Netflixable? A World War, Love and Death Loom over Archeologists at “The Dig”

The vast smorgasbord that is the British Museum offers too many riches and distractions to count for the history buff. But if you’re into archeology at all, the temptation is great to give the Elgin Marbles and the like a pass and make your way straight to room 141, to the treasures of Sutton Hoo.

“The Dig” is a warm, stately and beautifully-acted drama about how this Anglo Saxon era burial treasure was unearthed, a tale given weight, poignance and urgency by the events hanging over that dig. World War II was looming, giving this “amateur” unearthing in Suffolk a somber tone and need for speed.

They’re called “salvage digs” these days, a somewhat rushed job because something is coming — usually new construction — threatening whatever you hope to find with the risk of being “lost forever.” I took part in one as a teenager, a Native American village in my hometown that would be destroyed by an expansion of a sewage treatment plant.

Imagine that situation with the added menace of a World War on everybody’s mind.

That’s just one of the ticking clocks Edith Pretty (Carey Mulligan) internalizes when she offers a job to “excavator” Basil Brown (Ralph Fiennes). She and her late husband bought their land with a notion of finding out what’s in these mounds on the property. And after some haggling over wages, Brown agrees.

It’s 1939, and the lady of the house won’t be digging herself. She’s too frail. But she can commission this dig, on the cheap, and figure out what previous digger King Henry VIII never did. What’s under these mounds?

Her inquisitive, comic-book fan little boy (Archie Barnes) will be under foot, literally. He offloads his entire brain’s supply of questions on Brown while wearing (literally) a tin foil hat and star-bedecked bedspread he wears as a cape.

Mrs. Pretty might be looking to leave her mark, lamenting an academic life she never had, or might be fulfilling a dead husband’s wishes. Brown is an autodidact — self-trained — and a veteran of such digs. Academia and the local museum toffs regard him as a laborer, someone whose value they don’t appreciate until he leaves them for her.

Both are looking for validation, and she has “a feeling” about this biggest mound, about “the dead and what they leave behind.”

Warplanes roar overhead on training missions, soldiers muster everywhere and the wireless crackles with news of the escalating crisis on the continent. But Brown, following the boss’s hunch, continues to dig in the dirt and mud under overcast skies. His own hunches, flying in the face of the “experts” who figure their Roman villa dig across the county is more important, have the promise of “This changes everything.”

But if it does, you can be sure those with degrees will rush in, led by British Museum archeologist Phillips (blustering Ken Stott) and take over and take the credit while they’re at it.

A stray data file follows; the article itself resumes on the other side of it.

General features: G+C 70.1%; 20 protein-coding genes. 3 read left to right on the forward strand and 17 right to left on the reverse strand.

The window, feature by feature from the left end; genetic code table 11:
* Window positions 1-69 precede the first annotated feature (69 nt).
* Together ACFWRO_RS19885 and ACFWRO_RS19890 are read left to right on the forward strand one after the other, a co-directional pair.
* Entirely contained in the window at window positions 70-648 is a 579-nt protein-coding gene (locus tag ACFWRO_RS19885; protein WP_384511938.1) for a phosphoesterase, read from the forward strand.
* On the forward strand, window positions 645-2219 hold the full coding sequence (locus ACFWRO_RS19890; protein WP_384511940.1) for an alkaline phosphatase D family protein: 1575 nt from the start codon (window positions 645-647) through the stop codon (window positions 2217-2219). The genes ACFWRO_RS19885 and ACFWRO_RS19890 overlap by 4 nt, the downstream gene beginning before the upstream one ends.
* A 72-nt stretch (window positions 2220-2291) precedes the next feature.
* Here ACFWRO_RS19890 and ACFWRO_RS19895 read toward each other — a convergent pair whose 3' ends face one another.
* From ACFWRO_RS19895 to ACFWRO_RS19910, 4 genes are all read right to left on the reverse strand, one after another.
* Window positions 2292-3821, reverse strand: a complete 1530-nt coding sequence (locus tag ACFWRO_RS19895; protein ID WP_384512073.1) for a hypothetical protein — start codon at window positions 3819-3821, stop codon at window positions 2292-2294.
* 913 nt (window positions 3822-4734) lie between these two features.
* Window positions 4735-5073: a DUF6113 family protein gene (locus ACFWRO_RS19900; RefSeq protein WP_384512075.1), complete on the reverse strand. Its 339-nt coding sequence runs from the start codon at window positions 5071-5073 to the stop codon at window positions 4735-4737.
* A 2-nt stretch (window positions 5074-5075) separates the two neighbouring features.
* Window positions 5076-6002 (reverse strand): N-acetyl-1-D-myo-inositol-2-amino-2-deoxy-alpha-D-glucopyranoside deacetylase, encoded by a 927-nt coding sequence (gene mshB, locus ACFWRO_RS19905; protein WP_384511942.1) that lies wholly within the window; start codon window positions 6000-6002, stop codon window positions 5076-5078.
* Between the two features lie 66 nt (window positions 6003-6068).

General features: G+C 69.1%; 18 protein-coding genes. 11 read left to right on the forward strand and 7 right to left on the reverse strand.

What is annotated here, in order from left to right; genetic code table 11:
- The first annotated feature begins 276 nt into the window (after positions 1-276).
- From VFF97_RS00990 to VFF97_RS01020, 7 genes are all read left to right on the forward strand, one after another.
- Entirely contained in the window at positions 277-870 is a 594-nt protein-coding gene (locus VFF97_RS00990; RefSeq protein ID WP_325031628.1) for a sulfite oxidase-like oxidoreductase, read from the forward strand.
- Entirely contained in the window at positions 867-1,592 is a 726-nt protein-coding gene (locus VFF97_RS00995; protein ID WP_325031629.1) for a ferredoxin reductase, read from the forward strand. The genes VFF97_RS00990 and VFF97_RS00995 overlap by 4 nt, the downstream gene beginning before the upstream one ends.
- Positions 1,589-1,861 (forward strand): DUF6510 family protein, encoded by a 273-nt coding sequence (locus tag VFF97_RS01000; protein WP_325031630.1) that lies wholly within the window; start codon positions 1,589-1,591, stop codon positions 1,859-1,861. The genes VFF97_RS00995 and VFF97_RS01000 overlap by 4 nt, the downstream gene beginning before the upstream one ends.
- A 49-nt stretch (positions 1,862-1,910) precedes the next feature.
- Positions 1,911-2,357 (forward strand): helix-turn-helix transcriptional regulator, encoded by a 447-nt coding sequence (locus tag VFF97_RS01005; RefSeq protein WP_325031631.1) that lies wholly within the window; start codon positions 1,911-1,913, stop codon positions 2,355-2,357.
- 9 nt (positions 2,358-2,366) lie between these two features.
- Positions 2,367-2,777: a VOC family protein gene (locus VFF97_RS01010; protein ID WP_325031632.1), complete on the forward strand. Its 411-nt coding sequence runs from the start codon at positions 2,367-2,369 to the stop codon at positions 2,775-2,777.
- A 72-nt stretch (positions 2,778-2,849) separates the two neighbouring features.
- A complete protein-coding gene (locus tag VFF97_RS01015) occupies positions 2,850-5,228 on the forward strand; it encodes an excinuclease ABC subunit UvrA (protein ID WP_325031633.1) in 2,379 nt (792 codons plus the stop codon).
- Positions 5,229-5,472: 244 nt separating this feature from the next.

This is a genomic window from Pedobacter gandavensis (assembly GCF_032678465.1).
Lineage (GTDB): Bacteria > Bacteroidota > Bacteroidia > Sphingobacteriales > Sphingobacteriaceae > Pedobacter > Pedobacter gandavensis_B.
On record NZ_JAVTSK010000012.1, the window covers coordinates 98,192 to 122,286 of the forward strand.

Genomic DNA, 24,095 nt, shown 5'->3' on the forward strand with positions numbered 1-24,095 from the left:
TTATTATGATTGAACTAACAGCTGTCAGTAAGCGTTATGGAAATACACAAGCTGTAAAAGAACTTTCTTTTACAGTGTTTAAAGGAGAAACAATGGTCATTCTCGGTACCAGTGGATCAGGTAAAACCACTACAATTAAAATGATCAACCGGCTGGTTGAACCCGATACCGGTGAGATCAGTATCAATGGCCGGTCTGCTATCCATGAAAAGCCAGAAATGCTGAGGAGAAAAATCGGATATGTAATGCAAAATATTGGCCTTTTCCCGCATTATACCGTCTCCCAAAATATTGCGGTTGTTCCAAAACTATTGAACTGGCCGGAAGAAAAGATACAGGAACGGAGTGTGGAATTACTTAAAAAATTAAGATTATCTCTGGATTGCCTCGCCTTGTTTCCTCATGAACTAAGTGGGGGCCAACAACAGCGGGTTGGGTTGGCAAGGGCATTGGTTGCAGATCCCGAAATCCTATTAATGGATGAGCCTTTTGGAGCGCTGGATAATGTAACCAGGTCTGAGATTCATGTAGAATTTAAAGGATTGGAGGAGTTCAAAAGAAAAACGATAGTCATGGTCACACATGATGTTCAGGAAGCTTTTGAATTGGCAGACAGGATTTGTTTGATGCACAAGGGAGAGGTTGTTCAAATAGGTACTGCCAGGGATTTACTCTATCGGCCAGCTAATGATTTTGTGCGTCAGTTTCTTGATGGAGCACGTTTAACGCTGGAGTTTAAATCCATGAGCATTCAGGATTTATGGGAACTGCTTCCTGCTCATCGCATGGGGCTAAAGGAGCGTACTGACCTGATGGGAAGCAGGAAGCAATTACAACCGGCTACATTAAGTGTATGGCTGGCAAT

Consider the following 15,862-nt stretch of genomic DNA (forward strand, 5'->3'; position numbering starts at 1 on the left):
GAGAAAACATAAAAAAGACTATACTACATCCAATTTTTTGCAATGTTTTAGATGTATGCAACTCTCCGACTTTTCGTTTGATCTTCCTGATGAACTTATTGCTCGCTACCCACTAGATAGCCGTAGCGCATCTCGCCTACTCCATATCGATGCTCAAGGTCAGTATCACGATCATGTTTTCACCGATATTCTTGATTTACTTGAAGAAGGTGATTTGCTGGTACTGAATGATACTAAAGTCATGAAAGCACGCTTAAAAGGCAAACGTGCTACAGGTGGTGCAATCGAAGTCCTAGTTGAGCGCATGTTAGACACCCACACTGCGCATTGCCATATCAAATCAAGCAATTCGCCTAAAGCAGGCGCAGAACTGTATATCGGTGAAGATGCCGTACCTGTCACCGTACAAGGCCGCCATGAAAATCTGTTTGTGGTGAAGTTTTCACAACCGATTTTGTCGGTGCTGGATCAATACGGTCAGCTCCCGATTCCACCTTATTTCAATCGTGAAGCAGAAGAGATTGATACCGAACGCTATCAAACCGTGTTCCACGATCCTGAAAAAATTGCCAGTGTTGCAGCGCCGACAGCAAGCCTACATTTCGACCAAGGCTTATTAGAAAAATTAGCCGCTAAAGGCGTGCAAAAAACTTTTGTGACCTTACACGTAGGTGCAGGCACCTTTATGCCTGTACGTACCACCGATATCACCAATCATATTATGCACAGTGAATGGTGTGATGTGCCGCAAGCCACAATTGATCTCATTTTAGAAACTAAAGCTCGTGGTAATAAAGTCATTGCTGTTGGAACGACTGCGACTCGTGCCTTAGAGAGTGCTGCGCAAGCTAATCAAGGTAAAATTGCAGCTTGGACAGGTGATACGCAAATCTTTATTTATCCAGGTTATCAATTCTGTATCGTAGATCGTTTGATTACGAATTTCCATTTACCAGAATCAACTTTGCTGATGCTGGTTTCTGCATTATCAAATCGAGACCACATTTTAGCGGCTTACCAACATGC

“You men there, finish up and then don’t move ANOTHER PEBBLE!”

That allows more characters to be introduced, the professorial Piggott (Ben Chaplin) and someone who might well have been his student, his new wife Peggy (Lily James).

Her arrival, summoned by Phillips as well, provides the film’s best sexist joke. As fragile as this long-rotted-away ship is, he needs someone “light” to get down there in it for the fine-work required.

Director Simon Stone (“The Turning”) and screenwriter Moira Buffini (the Mia Wasikowska “Jane Eyre” and “Tamara Drew”) cloak this story in deaths past and deaths sure to come, in class snobbery and curiosity. And then they toss in a hint of romance.

The late second act new characters and incidents associated with them give the film more of a fateful World War II romance touch. They also slow it down.

“Stately” implies the pacing is slow, and “The Dig” generates a feeling that it’s taken on a few too many issues and messages for its own good. “Class” and “credentials” snobbery are the heart of the story, and with all this added-on stuff, there’s barely time for our heroine to stand up for our hero against the snobs of academe.

But Mulligan — drawn, wan and yet steely here — and Fiennes’ lightly-laid-on sturdy working class polymath turn make “The Dig” touching and richly rewarding, as entertaining as any movie about archeology could be without a bullwhip.

MPA Rating: PG-13 for brief sensuality and partial nudity 

Cast: Carey Mulligan, Ralph Fiennes, Lily James, and Ben Chaplin

Credits: Directed by Simon Stone, script by  Moira Buffini, based on a book by John Preston. A Netflix release (Jan. 29)

Running time: 1:53

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